Tag Archives: sigmund Freud

sexual dominoes vs the fruits of the Spirit


(Now that’s a name for a first blog post of the new year, isn’t it?)

I was reading a blog post by Dan Brennan[1] about ‘sexual dominoes’, which got me thinking about how much we actually believe the bible and take it serious as a basis for our lives as evangelical christians, as we’d claim we do when someone would ask us.

So what are ‘sexual dominoes’? The article by Josh Hunt Dan refers to is a good example. It basicly boils down to the good old ‘slippery slope’ argument applied to the fear of having a affair: all affairs start innocently and then instantly progress like the collective pieces in the domino game. Once one tips over one tile, all the rest of the tiles follow suit. Don’t come near to other women as a man, it is dangerous and flirting with infidelity. A quote from the Josh Hunt article will make it more clear how far this kind of thinking goes:

I’d invite you to make it a part of the culture at your church: around here. . .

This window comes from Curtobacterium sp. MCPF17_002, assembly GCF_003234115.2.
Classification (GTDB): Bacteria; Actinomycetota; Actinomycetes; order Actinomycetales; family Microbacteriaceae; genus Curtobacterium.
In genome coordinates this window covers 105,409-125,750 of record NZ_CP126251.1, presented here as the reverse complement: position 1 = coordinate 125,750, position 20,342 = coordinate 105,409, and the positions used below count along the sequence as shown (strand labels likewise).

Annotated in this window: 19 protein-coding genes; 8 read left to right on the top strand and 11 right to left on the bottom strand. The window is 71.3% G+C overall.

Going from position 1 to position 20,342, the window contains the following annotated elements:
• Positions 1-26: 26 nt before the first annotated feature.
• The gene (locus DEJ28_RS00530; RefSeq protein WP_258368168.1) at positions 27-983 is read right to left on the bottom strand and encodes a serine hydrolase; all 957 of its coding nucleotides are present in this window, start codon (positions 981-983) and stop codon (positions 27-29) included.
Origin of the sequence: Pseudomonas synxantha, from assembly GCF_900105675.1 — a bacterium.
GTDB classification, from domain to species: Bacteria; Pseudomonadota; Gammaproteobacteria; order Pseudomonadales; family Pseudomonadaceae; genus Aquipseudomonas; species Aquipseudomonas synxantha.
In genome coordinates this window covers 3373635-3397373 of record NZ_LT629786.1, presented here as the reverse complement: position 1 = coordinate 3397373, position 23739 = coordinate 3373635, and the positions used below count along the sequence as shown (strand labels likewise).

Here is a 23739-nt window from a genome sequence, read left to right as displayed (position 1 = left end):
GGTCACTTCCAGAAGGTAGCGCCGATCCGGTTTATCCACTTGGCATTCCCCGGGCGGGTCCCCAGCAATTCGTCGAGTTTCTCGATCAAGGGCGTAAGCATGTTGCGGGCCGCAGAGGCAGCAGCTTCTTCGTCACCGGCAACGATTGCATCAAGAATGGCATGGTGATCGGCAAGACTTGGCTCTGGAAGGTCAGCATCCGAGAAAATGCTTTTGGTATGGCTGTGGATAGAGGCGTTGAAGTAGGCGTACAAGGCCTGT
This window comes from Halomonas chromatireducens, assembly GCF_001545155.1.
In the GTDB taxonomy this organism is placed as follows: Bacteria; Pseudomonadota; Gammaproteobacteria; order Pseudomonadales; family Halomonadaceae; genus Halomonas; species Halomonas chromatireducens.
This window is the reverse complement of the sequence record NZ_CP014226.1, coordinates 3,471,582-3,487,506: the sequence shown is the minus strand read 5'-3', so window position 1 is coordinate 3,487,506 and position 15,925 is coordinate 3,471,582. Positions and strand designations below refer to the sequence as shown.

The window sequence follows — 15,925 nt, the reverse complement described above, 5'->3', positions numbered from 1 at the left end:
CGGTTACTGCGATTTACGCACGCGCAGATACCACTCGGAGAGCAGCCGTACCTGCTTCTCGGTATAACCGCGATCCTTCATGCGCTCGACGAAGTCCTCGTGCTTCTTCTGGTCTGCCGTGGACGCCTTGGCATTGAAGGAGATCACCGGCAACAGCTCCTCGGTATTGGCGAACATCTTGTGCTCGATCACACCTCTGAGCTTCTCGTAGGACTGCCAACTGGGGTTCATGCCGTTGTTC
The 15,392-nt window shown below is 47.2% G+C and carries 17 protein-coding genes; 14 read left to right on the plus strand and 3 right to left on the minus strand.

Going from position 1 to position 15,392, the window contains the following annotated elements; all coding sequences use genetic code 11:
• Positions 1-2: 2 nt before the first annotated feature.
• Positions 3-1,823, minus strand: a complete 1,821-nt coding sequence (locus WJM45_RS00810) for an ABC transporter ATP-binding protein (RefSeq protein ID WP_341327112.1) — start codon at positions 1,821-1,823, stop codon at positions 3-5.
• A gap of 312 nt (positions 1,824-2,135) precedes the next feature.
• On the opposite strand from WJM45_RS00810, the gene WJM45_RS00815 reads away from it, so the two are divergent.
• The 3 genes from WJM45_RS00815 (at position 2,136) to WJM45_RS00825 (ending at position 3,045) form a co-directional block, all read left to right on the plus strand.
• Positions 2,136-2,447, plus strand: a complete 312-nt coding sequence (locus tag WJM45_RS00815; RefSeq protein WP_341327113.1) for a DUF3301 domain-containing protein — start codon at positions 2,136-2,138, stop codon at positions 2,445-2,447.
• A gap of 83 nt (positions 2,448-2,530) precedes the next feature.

• We don’t share a meal with another woman
  • We don’t get in the care with another woman
  • We don’t counsel another woman
  • We don’t talk about anything personal with another woman.
  • We are never alone with another women ever for any reason.

You will be glad you did. So will your kids, your church, your friends and your God.

Impractical as such a thing is in most working contexts, it is probably is possible for a pastor… And it’s nothing new, Billy Graham had policies like this, and Rick Warren still has. The idea is that one can’t be careful enough… So apparently we are not capable of self-control, and just should avoid any situation in which we **could** be able to sin with someone of the other sex. Nevermind that such way of thinking is devaluating the person of the other sex to just a ‘temptation’, supposing the worst of them. Nevermind that our big example Jesus, who was even unmarried, broke all this kind of unwritten laws and taboos (which were really strong in his culture) with the Samaritan woman at the well, and probably with Mary and Martha too… which is an important subversion of all these kinds of thinking, but not what I was planning to write about… Maybe later…

But then I got thinking about self-control. The pop-Freudianism which gave us this framework might not believe in it, but what about us Christians. Shouldn’t the word ‘self-control’ automaticly ring a bell -and especially for me as a charismatic Christian-? Do we or do we not actually believe in the fruits of the Spirit?

Gal 5:22-25 But the fruit of the Spirit is love, joy, peace, patience, kindness, goodness, faithfulness, gentleness, and self-control. Against such things there is no law. Now those who belong to Christ45 have crucified the flesh with its passions and desires. If we live by the Spirit, let us also behave in accordance with the Spirit.